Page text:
No. You’ll still either sink or swim on your own if you’re trying to navigate those waters as a businessperson. As long as products are not making highly visible and truly preposterous claims about curing diseases, the worst they are likely to see is a warning letter from the FDA who has yet to show an appetite for much more “enforcement” than that.

To get the FDA onboard with CBD would not take an act of Congress, or a vote of the people. It is simply their current opinion, and they could change that in hemp’s favor at any time.

The FDA will not comment on pending legislation so, for now, things remain a bit hazy at the federal level.

Will hemp-derived products, particularly CBD, be allowed in all 50 states?

This is another point of confusion that took some digging for us to wrap our heads around.

Each state will be asked to submit an individual plan to the USDA about how they will approach this lucrative new sector of agriculture.

States are not forced to submit a plan.

In fact, referring back to the Farm Bill itself, states are clearly given the right to enact laws regarding hemp cultivation, processing, manufacturing, or selling, that are “more stringent than this subtitle”.

Currently, Idaho, Nebraska, and South Dakota are the only three states that outlaw all forms of “marijuana” and under the 2018 Farm Bill it is their right to continue to do so if they choose.

Our prediction is that intense pressure from their own voting constituents, plus the green envy of seeing the rest of the country reap the many benefits of hemp production, and the newfound wiggle room from the feds will encourage these states to loosen their own laws regarding hemp and hemp-derived CBD.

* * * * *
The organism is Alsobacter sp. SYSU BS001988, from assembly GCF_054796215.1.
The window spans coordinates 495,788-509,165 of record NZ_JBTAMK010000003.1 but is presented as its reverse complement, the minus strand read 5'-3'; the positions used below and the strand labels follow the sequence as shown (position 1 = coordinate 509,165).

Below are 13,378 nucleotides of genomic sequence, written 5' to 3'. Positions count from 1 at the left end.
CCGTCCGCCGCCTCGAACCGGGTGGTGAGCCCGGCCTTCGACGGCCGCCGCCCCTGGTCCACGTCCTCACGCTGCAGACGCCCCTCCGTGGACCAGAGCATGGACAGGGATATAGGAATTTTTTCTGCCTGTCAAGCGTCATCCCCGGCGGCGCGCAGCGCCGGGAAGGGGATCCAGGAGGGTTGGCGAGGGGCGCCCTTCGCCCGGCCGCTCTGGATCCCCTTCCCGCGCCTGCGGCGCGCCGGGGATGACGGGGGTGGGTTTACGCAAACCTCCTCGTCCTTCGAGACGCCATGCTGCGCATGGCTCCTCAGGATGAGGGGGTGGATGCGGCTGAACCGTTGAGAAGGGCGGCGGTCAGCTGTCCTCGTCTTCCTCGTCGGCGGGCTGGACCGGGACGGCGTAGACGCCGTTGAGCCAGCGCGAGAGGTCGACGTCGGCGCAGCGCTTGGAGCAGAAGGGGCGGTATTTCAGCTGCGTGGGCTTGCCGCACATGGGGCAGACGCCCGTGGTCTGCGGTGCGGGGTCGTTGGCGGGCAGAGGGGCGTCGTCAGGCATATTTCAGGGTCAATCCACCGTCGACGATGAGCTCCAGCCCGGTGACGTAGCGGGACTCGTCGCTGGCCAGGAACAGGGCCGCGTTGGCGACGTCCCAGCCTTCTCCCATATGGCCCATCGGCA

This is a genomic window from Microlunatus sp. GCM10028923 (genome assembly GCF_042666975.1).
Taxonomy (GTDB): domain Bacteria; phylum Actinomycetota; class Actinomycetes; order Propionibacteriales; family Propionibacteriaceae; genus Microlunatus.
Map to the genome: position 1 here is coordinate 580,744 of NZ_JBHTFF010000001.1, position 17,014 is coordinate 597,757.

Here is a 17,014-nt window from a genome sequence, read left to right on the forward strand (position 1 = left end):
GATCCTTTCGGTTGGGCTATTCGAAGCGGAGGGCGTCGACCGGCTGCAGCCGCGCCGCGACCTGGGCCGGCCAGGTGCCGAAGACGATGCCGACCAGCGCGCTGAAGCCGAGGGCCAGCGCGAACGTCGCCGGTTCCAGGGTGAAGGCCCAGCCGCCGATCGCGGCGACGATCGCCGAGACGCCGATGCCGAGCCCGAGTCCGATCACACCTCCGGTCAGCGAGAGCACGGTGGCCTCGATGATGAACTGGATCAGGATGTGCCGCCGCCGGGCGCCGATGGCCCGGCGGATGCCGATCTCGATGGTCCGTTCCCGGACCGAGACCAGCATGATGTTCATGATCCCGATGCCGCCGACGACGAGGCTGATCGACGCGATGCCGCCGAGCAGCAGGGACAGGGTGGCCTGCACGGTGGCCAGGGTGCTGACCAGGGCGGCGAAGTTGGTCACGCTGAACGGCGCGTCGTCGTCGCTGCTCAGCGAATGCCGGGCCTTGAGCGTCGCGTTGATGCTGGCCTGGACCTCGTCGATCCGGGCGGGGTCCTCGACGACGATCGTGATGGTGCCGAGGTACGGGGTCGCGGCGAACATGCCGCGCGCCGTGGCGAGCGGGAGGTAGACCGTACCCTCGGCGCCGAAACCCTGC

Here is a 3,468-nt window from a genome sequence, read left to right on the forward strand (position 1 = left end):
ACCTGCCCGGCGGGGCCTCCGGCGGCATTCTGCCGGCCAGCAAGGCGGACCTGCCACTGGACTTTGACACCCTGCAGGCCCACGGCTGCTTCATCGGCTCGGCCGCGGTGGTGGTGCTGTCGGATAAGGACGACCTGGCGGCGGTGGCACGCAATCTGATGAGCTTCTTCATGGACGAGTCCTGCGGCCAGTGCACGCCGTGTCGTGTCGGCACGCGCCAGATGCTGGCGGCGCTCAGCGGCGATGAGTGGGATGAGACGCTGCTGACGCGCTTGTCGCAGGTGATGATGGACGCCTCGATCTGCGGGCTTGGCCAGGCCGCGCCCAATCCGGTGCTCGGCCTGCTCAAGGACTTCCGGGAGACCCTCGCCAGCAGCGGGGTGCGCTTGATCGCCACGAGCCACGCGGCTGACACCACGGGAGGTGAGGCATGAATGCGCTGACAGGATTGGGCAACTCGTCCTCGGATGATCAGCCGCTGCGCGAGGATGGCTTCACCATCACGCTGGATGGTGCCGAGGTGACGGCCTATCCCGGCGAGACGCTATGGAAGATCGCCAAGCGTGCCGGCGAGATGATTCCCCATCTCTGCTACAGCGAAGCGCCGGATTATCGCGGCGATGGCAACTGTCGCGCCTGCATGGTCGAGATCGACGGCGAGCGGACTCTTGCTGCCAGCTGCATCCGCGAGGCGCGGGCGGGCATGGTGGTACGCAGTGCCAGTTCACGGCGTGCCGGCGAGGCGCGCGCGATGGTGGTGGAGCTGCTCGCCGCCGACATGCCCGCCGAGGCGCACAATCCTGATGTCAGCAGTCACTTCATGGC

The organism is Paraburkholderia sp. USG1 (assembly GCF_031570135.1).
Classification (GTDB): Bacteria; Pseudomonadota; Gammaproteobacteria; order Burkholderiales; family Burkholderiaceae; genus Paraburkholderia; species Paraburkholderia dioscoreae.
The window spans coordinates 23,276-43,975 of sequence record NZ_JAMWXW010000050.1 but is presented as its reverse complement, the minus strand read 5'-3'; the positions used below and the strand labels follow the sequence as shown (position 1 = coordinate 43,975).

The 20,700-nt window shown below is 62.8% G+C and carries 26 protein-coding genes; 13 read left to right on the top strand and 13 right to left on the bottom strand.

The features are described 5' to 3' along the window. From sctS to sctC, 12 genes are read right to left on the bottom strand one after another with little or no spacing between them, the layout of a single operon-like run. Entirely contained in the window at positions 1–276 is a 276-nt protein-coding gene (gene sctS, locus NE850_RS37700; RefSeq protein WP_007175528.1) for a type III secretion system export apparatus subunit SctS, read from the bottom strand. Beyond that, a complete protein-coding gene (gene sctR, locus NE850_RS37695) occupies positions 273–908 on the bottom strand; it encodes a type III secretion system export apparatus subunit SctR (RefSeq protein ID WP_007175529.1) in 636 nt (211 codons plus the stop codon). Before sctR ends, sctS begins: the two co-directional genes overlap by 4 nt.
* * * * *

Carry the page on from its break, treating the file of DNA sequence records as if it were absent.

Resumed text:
The best advice is to keep a close watch on your own state’s laws. As we see happening with cannabis, each state will likely put its own twist on legalization.  Get involved!

Does this mean that federal cannabis reform is up next?

Even though the 2018 Farm Bill essentially defines hemp as any part or derivative of cannabis with a THC level below 0.3%, we still feel it will be a while before the feds budge on actual buds.

 Sen. Mitch McConnell (R – KY) signs the 2018 Farm Bill with a pen crafted from hemp

The main reason why hemp legalization made it into this bill at all was due to the support of the senior senator from Kentucky, Republican Mitch McConnell wanted it there.

McConnell is the most powerful member of his party and knows exactly how to manipulate the system to his advantage in almost all situations.

This time, it worked out in our favor.

When asked earlier this year for his opinion about whether hemp legalization is a gateway to federal cannabis reform, McConnell flatly stated “I do not have any plans to endorse the legalization of marijuana,” He later referred to marijuana as hemp’s “illicit cousin” which he says he has chosen “not to embrace”.

Like him or not (we don’t), you better believe him when he says it though, as his track record is pretty strong once he has his mind made up.

We are definitely on our way to following in Canada’s footsteps. Sending prohibitionists like Pete and Jeff Sessions packing was a good start and we need to keep picking off political opponents in 2019.

In conclusion

  • Hemp and all of its extracts and derivatives (CBD) have been removed from Schedule I of the Controlled Substances Act. In fact, hemp has been descheduled completely

  • States will retain full discretion over how (or if) they choose to enact and regulate federal laws surrounding hemp cultivation, processing, manufacturing, and sales

  • Hemp farmers will finally be eligible for federally backed programs like crop insurance, banking services, and other benefits and opportunities

  • There is still some question about how the FDA will treat CBD-infused foods, beverages, and cosmetic products as they currently consider them “impermissible”